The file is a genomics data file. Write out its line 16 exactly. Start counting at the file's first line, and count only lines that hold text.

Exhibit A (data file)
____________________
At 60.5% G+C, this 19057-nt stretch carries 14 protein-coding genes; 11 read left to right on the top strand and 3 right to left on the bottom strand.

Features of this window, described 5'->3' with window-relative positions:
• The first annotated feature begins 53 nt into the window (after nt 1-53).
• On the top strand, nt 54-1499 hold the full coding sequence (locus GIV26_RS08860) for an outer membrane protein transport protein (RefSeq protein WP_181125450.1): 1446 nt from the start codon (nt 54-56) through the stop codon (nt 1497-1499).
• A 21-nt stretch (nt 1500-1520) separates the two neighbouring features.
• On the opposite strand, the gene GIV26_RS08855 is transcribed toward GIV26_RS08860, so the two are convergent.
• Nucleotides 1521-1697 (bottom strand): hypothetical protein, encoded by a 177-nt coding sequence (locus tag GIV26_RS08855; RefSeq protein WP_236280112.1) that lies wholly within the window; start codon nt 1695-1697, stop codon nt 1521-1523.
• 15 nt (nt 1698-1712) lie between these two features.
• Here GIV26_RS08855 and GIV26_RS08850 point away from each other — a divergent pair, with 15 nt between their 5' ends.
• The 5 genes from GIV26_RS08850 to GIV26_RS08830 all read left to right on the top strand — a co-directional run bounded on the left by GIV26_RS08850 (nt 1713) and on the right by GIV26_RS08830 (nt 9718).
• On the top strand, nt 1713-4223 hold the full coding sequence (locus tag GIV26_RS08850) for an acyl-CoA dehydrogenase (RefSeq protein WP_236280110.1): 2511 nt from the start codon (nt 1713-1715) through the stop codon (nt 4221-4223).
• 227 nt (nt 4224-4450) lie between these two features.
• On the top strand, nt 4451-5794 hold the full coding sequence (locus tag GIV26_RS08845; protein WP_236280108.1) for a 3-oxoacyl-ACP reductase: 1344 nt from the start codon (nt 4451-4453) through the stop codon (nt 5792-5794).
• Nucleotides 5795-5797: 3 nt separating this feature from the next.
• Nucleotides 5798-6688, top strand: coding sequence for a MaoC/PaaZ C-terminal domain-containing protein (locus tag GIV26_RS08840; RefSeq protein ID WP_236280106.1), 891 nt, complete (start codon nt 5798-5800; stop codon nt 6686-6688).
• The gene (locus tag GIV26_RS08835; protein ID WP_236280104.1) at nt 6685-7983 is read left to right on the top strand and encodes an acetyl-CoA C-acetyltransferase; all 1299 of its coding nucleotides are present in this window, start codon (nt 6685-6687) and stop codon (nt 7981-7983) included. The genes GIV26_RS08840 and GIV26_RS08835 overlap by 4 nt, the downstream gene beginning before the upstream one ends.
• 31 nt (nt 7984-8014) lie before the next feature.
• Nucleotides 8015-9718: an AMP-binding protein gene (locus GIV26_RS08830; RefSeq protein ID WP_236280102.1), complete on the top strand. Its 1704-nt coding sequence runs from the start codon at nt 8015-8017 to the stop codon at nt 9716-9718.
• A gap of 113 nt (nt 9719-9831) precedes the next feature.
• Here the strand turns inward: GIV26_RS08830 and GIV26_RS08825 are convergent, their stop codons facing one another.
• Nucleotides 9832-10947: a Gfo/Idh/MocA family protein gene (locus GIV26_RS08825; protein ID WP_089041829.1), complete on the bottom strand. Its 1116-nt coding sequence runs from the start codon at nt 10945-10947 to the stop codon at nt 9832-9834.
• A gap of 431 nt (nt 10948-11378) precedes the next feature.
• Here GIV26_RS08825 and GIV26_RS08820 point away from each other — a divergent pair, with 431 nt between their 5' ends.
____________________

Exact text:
• The gene (locus tag GIV26_RS08835; protein ID WP_236280104.1) at nt 6685-7983 is read left to right on the top strand and encodes an acetyl-CoA C-acetyltransferase; all 1299 of its coding nucleotides are present in this window, start codon (nt 6685-6687) and stop codon (nt 7981-7983) included. The genes GIV26_RS08840 and GIV26_RS08835 overlap by 4 nt, the downstream gene beginning before the upstream one ends.